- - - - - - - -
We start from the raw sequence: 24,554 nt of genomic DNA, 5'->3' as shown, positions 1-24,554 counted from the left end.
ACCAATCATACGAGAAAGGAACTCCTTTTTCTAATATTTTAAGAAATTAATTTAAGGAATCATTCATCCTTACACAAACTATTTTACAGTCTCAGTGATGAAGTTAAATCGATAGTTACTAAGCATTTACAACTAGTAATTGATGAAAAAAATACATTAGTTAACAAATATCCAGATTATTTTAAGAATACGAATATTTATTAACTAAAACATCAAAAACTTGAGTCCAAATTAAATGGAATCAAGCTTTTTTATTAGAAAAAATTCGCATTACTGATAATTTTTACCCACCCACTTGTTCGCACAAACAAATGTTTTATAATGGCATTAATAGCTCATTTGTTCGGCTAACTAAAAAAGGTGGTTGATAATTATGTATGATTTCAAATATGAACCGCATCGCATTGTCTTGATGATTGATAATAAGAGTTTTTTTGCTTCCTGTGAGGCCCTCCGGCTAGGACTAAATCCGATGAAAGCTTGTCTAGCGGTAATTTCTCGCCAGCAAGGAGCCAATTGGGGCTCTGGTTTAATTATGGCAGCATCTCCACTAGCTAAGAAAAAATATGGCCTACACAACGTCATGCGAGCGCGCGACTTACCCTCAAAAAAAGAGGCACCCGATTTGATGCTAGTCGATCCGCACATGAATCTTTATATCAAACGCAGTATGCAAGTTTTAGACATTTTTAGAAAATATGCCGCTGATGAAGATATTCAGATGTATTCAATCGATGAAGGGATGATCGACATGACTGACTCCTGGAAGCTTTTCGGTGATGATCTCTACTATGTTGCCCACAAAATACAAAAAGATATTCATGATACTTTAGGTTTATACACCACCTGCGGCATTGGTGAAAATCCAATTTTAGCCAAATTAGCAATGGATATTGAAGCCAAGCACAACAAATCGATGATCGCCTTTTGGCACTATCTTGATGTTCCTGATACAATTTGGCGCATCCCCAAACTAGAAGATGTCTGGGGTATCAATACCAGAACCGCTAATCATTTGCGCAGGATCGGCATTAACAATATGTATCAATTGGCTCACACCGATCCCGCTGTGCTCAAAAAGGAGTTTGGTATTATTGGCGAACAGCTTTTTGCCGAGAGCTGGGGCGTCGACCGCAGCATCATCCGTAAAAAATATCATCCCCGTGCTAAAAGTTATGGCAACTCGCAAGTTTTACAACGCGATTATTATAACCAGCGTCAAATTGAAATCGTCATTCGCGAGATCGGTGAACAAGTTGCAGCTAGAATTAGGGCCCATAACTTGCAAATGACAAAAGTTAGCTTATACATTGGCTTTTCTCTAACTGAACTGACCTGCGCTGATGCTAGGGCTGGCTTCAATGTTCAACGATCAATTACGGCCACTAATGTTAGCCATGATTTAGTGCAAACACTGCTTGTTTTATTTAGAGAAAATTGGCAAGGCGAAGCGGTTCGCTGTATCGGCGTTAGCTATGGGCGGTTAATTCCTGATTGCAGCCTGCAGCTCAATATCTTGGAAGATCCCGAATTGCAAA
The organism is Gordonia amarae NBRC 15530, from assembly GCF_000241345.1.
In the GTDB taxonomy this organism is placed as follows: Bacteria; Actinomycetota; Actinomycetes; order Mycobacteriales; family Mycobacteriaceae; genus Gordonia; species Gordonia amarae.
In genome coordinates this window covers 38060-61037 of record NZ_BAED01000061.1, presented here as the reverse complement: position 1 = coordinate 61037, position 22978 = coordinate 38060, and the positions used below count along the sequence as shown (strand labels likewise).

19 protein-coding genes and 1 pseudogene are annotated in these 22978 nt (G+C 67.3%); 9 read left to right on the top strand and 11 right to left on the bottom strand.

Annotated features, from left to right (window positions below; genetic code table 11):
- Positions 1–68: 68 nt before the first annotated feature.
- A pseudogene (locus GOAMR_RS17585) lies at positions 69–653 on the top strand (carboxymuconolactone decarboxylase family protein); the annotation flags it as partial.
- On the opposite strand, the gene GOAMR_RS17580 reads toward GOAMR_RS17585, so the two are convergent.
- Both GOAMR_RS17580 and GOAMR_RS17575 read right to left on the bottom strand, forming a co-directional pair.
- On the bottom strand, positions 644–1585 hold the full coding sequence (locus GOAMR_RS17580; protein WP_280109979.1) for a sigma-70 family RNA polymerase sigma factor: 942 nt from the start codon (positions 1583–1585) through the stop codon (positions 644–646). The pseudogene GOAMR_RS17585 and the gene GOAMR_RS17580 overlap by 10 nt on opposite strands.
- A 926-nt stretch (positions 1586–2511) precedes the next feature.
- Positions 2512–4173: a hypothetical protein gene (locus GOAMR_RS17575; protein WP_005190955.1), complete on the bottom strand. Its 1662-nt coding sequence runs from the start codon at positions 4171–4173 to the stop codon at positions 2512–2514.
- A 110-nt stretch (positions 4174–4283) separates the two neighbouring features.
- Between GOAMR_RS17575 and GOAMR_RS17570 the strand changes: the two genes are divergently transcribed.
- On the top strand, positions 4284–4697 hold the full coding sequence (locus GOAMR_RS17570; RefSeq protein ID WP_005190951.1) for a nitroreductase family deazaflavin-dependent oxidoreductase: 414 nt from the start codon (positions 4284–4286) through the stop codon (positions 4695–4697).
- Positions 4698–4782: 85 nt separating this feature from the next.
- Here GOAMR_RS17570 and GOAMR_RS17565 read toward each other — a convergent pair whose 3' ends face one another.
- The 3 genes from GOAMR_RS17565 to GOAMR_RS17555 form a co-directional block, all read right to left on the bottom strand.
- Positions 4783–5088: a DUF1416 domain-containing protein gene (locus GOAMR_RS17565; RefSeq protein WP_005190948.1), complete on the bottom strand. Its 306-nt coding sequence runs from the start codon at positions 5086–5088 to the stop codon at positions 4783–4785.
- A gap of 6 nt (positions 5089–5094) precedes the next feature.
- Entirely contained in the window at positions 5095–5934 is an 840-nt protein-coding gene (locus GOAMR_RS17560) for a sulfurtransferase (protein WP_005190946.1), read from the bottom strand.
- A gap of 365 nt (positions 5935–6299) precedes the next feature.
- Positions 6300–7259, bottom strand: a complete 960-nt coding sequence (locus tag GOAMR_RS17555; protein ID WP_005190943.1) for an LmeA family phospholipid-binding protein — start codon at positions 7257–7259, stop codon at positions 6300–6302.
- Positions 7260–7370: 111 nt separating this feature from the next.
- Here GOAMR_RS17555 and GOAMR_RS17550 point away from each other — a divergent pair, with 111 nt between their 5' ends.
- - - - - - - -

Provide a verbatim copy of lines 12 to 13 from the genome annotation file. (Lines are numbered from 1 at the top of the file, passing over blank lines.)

- On the bottom strand, positions 644–1585 hold the full coding sequence (locus GOAMR_RS17580; protein WP_280109979.1) for a sigma-70 family RNA polymerase sigma factor: 942 nt from the start codon (positions 1583–1585) through the stop codon (positions 644–646). The pseudogene GOAMR_RS17585 and the gene GOAMR_RS17580 overlap by 10 nt on opposite strands.
- A 926-nt stretch (positions 1586–2511) precedes the next feature.